Recalling the Danish’Miracle’
John Davis has produced such blockbusters as “TheFirm,” “Courage Under Fire,” “The Chamber” and the upcoming “Dr.Dolittle.”
But “Miracle at Midnight,” a much more modest TVmovie that airs Sunday night on ABC’s “The Wonderful World ofDisney,” has taken him a decade to bring to the small screen. Ittells the true story of the rescue of the Danish Jews during WorldWar II, when the Christian population united in a mere 48 hours towhisk the Jews away from the Nazis.
From left, Justin Whalin, Mia Farrow, SamWatersot and Nicola Mycroftas the Koster family in “Miracle atMidnight.
In 1943, the Nazis secretly planned to arrest theDanish Jews at midnight on the eve of Rosh Hashanah. But the news wasleaked, and the entire citizenry mobilized to hide Jewish friends andneighbors until they could be spirited by boat to Sweden.
The movie focuses on the true story of Karl Koster(Sam Waterston), a chief surgeon who hid myriad Jews at ChristiannaHospital before the boatlift.
For Davis, who grew up in a Jewish home inColorado, “Miracle at Midnight” is a family story. He first learnedof the rescue from his Danish-born father-in-law, George Hubner, whowas a teen-ager at the time of the operation. His parents hid aJewish family in their attic in the fall of 1943.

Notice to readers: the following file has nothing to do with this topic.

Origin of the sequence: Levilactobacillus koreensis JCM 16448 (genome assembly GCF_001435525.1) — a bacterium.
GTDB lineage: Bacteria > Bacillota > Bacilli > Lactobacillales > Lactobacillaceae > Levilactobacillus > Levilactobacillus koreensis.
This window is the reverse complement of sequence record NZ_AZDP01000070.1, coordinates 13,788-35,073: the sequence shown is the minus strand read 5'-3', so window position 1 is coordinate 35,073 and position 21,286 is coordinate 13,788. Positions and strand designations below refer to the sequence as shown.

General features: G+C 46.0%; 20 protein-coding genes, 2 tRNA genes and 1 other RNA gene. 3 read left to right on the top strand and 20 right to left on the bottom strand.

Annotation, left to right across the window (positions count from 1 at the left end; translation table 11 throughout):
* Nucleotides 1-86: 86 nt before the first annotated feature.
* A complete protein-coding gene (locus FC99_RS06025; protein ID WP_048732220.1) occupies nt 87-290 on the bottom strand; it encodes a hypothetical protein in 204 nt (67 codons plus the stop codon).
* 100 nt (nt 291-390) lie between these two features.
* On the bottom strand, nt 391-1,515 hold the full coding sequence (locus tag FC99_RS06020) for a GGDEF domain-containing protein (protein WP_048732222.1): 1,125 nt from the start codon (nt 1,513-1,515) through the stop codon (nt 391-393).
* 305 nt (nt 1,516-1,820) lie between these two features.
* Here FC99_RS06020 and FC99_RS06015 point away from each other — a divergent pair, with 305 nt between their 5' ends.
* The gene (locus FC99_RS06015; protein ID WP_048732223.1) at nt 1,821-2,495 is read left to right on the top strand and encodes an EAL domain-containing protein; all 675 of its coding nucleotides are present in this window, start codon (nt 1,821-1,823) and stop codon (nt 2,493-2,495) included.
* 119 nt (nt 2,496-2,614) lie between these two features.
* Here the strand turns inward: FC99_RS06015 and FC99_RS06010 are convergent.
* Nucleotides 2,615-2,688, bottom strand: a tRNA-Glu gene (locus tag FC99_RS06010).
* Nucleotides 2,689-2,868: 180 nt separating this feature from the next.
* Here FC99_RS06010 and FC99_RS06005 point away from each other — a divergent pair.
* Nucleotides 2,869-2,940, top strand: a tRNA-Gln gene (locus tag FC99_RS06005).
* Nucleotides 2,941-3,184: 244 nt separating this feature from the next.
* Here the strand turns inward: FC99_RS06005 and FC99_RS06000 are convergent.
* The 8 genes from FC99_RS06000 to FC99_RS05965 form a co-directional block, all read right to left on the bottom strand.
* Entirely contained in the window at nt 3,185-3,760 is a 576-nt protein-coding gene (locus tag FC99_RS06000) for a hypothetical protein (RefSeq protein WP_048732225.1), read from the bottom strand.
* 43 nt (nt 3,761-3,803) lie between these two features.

Davis was captivated. “When I learned that theDanes saved an unprecedented 96 percent of their Jews, I knew I hadto tell the story,” he says.
The producer’s road wasn’t easy. NBC deemed thefilm noncommercial and shelved it. Later, Disney’s Michael Eisner sawthe importance of the project and green-lit the movie.
Actress Mia Farrow (Doris Koster) was so moved bythe story that she agreed to accept the role, her first televisionpart in more than 30 years.
And Waterston (he’s the prosecutor on NBC’s “Law& Order”) participated, in part, he told The Journal, because ofhis personal ties to the subject.
His father, the Oxford-educated theater directorGeorge Chychele Waterston, worked intelligence for the R.A.F. duringWorld War II. And Sam Waterston, while a student at Groton, wasimpressed by his French and German teacher, a cultivated Europeangentleman who was a refugee from the Nazis. “He didn’t tell luridstories, but he emanated this terrific sense of loss,” saysWaterston, who has made a career playing ethically challengedcharacters in films such as “The Killing Fields” and Woody Allen’s”Crimes and Misdemeanors.”
In Allen’s movie, he portrays a blind rabbi, themoral voice of the film. The character is a contrast to the righteousKoster, however.
“Karl Koster represents a large portion of theDanish population, while the rabbi was a lonely voice in an[unethical] universe,” Waterston says.
“Miracle at Midnight” airs May 17, at 7 p.m.,on ABC.